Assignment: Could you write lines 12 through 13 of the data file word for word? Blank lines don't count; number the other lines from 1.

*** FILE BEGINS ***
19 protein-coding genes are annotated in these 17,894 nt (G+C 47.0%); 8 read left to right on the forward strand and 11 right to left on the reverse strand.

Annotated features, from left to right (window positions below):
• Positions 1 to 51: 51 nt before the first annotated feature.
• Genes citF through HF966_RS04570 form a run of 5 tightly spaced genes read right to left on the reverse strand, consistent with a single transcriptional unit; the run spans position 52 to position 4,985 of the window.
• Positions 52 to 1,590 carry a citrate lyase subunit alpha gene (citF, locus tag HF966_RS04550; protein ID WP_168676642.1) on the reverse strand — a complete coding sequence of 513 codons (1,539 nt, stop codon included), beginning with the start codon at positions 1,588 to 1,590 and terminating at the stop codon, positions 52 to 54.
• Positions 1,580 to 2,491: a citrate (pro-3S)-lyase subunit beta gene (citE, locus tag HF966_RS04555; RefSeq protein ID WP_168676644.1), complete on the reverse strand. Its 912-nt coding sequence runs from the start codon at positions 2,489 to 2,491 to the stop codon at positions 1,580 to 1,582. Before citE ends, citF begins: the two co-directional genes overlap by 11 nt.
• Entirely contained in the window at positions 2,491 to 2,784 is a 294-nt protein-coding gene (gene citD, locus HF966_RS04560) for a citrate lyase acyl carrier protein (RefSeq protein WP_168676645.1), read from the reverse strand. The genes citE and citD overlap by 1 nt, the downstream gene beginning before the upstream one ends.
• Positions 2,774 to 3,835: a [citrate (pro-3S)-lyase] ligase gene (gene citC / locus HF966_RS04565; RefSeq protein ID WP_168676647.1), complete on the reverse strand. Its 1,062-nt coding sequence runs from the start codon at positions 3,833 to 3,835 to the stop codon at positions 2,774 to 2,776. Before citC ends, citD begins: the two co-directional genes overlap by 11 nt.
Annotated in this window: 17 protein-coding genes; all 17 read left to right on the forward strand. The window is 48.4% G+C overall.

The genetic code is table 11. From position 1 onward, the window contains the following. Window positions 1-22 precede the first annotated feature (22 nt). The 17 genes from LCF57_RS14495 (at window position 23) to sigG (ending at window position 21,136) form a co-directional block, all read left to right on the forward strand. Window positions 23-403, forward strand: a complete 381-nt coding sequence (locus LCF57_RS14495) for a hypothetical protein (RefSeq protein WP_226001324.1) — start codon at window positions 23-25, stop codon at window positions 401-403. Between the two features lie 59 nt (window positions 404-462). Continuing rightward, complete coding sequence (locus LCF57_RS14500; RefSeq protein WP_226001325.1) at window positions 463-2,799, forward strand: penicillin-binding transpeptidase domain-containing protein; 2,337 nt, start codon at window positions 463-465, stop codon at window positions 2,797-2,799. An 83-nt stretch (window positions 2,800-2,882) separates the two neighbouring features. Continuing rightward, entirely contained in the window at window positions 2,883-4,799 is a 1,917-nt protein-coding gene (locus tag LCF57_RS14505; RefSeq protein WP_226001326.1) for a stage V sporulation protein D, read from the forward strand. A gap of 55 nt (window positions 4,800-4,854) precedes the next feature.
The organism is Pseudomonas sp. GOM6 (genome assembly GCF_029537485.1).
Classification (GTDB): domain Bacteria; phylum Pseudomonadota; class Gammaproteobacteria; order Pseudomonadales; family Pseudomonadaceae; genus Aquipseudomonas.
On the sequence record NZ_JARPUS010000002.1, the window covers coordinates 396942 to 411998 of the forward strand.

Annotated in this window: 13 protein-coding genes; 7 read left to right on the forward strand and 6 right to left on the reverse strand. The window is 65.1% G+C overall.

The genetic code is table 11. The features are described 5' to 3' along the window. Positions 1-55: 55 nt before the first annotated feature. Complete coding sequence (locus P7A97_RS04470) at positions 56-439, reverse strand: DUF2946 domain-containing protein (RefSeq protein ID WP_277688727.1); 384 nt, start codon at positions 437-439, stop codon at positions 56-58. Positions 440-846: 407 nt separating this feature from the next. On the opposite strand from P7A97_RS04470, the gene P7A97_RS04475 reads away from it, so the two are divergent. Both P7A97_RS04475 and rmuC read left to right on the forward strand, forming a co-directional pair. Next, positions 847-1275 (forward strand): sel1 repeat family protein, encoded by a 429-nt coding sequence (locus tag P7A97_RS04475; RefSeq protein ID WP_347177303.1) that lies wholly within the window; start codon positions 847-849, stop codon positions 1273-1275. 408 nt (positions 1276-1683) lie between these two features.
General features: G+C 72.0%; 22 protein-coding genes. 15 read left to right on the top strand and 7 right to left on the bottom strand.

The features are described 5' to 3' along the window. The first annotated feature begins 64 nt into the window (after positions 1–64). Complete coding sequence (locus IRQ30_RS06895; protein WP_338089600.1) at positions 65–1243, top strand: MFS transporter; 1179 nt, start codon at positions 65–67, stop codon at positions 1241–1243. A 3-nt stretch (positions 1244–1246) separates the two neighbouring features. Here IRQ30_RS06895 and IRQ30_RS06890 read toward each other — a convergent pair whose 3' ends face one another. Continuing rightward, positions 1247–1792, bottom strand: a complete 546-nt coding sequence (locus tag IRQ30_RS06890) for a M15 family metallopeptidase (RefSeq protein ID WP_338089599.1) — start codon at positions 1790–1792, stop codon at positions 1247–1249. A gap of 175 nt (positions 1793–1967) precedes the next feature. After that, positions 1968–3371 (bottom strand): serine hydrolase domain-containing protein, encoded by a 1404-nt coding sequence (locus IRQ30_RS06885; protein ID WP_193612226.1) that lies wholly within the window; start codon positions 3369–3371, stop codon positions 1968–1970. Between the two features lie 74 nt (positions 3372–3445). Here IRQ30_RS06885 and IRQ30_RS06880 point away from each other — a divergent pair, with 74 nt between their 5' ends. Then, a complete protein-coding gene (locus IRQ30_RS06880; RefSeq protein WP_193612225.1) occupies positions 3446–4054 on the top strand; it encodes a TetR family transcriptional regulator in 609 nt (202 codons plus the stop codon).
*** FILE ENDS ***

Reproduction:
Classification (GTDB): domain Bacteria; phylum Pseudomonadota; class Gammaproteobacteria; order Pseudomonadales; family Pseudomonadaceae; genus Aquipseudomonas.
On the sequence record NZ_JARPUS010000002.1, the window covers coordinates 396942 to 411998 of the forward strand.